Social geography is the study of how landscape, climate, and other features of a place shape the livelihoods, values, and cultural traditions of its inhabitants (and vice versa). Frenchman Elisée Reclus (1830 – 1905), a progenitor of the discipline, believed strongly in the rights and abilities of people to manage themselves in relation to their local bioregion, free from rule by a remote, centralized government. His approach to anarchy was unique in its emphasis on the environment – Reclus understood that a mindset that encourages one person or people’s domination over another must, in the race to profit from natural “resources”, also foster domination over nature.
When the Croatian town of Vukovar was taken over by the Serbian Army in 1991 after 90 days of bombing, Alexander Jevtić, a Serb who had made the town his home, found himself in a seemingly impossible position. Once inside the town, Serbian forces set about rounding up Croatian men as young as 16 for transport to a secret detention facility, where many would be tortured and killed. Jevtić was swept up in the expulsion.
Science has never revealed as much about addiction—potential genetic causes, influences, and triggers, and the resultant brain activity—or offered as many opportunities and methods for initial treatment as it does now. Even so, the grassroots 12-step program remains the preferred prescription for achieving long-term sobriety.
When did war begin? Does war have deep roots, or is it a modern invention? A new analysis of ancient human remains by anthropologists Jonathan Haas and Matthew Piscitelli of Chicago’s Field Museum provides strong evidence for the latter view.
As we’ve written before, the mysterious mass die-off of honey bees that pollinate $30 billion worth of crops in the US has so decimated America’s apis mellifera population that one bad winter could leave fields fallow. Now, a new study has pinpointed some of the probable causes of bee deaths and the rather scary results show that averting beemageddon will be much more difficult than previously thought.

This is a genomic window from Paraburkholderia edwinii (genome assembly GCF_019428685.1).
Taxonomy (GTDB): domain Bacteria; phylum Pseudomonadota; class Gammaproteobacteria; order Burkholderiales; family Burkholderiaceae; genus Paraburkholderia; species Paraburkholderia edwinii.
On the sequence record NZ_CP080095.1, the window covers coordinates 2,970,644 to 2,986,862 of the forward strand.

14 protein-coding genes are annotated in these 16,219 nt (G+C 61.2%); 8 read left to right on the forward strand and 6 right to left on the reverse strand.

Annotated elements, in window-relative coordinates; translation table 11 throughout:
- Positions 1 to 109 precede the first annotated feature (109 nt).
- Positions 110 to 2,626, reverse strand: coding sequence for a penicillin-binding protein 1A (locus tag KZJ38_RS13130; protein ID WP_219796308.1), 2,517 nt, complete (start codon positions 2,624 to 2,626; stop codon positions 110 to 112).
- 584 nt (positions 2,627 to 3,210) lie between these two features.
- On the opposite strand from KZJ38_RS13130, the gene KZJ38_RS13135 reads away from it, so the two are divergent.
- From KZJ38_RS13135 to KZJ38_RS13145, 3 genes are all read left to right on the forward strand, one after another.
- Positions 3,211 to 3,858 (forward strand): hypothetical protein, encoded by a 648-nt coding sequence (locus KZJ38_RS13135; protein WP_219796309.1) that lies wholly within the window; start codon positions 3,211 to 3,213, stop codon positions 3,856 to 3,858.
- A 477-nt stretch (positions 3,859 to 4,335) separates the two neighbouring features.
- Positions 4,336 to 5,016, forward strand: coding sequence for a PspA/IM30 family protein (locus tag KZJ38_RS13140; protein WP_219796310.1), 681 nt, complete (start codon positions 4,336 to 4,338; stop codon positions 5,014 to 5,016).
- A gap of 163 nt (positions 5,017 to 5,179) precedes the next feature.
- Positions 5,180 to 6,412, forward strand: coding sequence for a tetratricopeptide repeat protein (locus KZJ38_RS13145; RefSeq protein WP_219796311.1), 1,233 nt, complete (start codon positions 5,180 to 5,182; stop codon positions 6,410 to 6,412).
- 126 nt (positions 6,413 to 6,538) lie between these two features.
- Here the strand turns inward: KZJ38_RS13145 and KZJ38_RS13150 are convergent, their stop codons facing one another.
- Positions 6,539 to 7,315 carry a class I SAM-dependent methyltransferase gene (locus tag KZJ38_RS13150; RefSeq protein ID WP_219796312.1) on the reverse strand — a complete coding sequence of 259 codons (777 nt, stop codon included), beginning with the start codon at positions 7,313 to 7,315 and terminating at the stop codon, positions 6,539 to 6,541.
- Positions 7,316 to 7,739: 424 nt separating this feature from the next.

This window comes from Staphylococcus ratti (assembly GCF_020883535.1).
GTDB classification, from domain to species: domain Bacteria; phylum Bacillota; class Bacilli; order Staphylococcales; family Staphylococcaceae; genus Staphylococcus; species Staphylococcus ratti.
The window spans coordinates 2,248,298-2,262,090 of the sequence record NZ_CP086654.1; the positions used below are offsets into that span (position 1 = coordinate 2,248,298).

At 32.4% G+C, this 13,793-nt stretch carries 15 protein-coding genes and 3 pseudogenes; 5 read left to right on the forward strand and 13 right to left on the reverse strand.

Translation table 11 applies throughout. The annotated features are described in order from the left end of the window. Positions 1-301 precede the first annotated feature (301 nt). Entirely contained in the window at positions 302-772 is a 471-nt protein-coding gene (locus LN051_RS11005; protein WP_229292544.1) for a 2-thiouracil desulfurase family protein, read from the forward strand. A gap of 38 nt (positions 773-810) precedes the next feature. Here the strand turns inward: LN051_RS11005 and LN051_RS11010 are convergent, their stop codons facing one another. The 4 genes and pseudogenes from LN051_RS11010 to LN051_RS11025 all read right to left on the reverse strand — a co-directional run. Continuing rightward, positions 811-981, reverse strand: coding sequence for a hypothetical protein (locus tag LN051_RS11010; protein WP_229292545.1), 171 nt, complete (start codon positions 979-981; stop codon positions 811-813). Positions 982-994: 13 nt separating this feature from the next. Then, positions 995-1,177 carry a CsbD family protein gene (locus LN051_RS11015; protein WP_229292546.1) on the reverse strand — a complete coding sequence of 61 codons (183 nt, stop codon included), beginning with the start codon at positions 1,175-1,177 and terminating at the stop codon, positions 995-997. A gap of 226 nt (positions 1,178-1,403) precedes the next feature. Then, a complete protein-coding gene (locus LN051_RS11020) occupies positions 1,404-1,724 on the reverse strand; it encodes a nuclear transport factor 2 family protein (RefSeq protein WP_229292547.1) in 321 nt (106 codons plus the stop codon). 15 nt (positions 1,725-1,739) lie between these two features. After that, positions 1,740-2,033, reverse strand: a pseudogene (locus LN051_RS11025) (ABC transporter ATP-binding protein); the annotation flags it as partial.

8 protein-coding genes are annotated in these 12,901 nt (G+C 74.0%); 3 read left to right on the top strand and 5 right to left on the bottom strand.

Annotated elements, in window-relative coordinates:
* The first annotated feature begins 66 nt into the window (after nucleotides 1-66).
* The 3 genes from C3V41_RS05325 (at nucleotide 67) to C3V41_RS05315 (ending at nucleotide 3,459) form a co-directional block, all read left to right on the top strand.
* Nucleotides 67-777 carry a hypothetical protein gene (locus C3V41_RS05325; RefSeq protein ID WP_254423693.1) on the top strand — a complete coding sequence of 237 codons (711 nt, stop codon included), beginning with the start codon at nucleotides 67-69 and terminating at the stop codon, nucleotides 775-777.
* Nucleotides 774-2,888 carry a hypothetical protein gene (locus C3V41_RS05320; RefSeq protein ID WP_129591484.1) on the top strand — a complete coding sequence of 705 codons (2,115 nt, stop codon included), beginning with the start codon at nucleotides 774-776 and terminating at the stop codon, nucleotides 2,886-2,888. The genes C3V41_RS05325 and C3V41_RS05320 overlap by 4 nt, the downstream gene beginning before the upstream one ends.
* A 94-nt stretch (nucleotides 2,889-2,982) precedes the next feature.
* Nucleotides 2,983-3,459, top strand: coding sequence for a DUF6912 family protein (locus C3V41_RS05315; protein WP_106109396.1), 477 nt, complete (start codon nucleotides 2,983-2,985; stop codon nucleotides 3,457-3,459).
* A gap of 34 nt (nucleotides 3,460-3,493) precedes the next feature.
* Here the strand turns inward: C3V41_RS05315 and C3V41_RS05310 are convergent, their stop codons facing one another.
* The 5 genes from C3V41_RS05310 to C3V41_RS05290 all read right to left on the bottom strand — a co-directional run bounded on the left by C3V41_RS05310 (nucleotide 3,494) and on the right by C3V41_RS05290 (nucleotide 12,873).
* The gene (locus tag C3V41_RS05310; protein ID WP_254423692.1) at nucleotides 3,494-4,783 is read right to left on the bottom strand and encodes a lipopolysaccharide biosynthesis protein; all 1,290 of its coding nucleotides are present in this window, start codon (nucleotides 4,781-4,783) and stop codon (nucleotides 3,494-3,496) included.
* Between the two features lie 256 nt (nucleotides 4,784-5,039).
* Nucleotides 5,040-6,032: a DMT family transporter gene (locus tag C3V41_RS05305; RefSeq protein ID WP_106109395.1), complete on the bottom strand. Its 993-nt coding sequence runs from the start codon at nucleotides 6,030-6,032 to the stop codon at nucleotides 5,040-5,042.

There are an estimated 200,000 to 300,000 tonnes of waste from nuclear power plants in the world, and this waste will be around for about 100,000 years. Almost one million cubic metres of radioactive waste have been dumped into the oceans. Almost 90% of the trash in the ocean is plastic, dispersed over millions of square miles, and may take a century to biodegrade. The stuff that biodegrades faster than that, releases toxic chemicals that interfere with reproductive systems. A 2011 study by the International Programme on the State of Ocean (IPSO) warned that ocean life is on the brink of the worst mass extinctions in millions of years. ‘As goes the ocean, so goes life’, Alanna Mitchell reminds us. The now-familiar effects of global climate change increasingly appear to have been underestimated, and ‘weird’ weather and other disastrous consequences have become common occurrences. Peak oil. Peak soil. Peak water. ‘Over the next 100 years or so as many as half of the Earth’s species, representing a quarter of the planet’s genetic stock, will functionally if not completely disappear’, writes Stephen Meyer. ‘Nothing – not national or international laws, global bioreserves, local sustainability schemes, or even “wildlands” fantasies – can change the current course. The broad path for biological evolution is now set for the next several million years.’
A new study published last month in Nature Journal suggests that humans are naturally good. This study adds to the mounting evidence against the popular misconception that corruption is a trait of human nature.
A century ago, industrialists like Andrew Carnegie believed that Darwin’s theories justified an economy of vicious competition and inequality. They left us with an ideological legacy that says the corporate economy, in which wealth concentrates in the hands of a few, produces the best for humanity. This was always a distortion of Darwin’s ideas. His 1871 book The Descent of Man argued that the human species had succeeded because of traits like sharing and compassion.